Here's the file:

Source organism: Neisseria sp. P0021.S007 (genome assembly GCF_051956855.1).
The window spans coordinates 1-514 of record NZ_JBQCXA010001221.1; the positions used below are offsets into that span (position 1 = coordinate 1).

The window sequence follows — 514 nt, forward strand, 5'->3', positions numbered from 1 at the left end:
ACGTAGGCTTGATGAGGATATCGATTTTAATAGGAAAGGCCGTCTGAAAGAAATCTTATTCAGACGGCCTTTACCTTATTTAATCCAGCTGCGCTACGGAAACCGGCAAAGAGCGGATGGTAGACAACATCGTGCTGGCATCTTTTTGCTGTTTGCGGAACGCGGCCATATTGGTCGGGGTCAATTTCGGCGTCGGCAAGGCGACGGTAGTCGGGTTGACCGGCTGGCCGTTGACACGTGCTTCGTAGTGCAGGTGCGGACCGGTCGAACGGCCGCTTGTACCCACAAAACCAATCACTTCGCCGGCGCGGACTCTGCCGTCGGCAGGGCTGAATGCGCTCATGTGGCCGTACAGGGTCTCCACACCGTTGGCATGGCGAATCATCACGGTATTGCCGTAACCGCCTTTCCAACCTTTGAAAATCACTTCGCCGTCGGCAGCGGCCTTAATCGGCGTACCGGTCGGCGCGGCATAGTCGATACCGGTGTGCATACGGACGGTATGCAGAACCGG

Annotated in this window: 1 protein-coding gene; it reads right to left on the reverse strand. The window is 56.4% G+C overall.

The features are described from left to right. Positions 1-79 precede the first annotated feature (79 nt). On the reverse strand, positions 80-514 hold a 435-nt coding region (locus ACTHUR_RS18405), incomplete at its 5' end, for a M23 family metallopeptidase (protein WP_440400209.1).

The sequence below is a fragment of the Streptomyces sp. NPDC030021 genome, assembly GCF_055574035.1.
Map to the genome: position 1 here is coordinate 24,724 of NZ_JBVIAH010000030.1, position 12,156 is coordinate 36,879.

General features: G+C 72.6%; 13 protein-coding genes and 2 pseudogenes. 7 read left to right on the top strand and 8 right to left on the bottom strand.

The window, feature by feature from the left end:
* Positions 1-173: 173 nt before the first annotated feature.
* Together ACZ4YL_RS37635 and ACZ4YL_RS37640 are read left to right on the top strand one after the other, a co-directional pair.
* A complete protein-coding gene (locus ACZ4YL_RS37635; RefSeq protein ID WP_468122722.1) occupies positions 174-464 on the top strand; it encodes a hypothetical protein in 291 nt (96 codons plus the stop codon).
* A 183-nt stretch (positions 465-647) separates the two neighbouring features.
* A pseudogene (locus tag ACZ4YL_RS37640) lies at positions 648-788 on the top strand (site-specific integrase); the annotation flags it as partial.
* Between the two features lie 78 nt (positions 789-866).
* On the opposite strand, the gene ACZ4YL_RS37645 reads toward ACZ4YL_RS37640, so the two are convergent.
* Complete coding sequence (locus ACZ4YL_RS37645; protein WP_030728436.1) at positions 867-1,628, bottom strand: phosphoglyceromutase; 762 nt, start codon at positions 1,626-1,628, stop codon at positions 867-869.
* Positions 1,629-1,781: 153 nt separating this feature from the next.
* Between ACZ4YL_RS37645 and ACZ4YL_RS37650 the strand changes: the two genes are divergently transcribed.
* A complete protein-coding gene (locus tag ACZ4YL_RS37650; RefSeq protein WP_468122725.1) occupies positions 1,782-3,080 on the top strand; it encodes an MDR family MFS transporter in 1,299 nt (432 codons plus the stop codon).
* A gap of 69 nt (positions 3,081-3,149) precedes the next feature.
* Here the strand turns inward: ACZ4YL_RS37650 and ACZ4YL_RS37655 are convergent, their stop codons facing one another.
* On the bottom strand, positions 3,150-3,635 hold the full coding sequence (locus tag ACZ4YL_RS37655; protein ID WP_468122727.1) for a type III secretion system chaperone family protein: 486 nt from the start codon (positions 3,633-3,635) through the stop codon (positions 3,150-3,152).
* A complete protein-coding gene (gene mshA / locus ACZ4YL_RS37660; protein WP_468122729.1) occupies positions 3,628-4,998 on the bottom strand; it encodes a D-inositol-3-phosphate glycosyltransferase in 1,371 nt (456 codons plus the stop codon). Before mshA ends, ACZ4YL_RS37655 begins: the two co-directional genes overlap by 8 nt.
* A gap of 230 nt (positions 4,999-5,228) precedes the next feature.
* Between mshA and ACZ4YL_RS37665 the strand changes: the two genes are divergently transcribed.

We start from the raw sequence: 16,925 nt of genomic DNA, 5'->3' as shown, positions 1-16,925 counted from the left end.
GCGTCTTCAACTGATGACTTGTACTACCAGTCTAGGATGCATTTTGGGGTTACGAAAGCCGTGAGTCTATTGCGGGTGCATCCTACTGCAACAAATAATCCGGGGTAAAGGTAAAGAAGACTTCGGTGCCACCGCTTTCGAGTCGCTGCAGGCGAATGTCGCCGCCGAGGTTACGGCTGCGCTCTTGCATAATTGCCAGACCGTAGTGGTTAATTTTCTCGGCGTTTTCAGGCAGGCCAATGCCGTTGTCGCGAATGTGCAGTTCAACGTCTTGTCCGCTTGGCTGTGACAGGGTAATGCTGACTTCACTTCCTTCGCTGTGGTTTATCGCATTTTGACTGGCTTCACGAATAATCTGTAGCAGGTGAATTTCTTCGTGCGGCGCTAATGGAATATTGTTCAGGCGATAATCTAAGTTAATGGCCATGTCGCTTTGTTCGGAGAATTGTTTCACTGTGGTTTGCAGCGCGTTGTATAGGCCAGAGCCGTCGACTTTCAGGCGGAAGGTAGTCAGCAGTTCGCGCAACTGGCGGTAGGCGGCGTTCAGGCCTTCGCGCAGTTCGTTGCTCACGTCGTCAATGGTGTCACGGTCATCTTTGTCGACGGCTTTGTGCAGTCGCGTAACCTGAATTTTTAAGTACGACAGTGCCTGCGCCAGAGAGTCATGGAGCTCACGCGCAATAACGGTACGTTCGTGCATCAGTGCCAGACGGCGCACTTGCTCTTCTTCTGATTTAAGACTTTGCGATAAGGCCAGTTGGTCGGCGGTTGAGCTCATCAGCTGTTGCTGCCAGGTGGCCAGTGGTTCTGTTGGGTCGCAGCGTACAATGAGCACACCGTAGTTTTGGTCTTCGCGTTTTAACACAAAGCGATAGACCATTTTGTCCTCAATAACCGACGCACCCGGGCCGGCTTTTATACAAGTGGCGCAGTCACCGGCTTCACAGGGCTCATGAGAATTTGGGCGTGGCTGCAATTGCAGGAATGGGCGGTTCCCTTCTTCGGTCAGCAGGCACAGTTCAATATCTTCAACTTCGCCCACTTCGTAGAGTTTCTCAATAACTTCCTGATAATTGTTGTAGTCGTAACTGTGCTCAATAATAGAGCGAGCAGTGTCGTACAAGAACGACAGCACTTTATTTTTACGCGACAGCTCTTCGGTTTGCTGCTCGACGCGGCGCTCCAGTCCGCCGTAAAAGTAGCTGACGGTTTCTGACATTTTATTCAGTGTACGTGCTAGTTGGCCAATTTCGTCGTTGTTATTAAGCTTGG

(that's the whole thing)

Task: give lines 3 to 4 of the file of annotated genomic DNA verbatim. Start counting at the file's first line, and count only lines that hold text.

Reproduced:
The window sequence follows — 514 nt, forward strand, 5'->3', positions numbered from 1 at the left end:
ACGTAGGCTTGATGAGGATATCGATTTTAATAGGAAAGGCCGTCTGAAAGAAATCTTATTCAGACGGCCTTTACCTTATTTAATCCAGCTGCGCTACGGAAACCGGCAAAGAGCGGATGGTAGACAACATCGTGCTGGCATCTTTTTGCTGTTTGCGGAACGCGGCCATATTGGTCGGGGTCAATTTCGGCGTCGGCAAGGCGACGGTAGTCGGGTTGACCGGCTGGCCGTTGACACGTGCTTCGTAGTGCAGGTGCGGACCGGTCGAACGGCCGCTTGTACCCACAAAACCAATCACTTCGCCGGCGCGGACTCTGCCGTCGGCAGGGCTGAATGCGCTCATGTGGCCGTACAGGGTCTCCACACCGTTGGCATGGCGAATCATCACGGTATTGCCGTAACCGCCTTTCCAACCTTTGAAAATCACTTCGCCGTCGGCAGCGGCCTTAATCGGCGTACCGGTCGGCGCGGCATAGTCGATACCGGTGTGCATACGGACGGTATGCAGAACCGG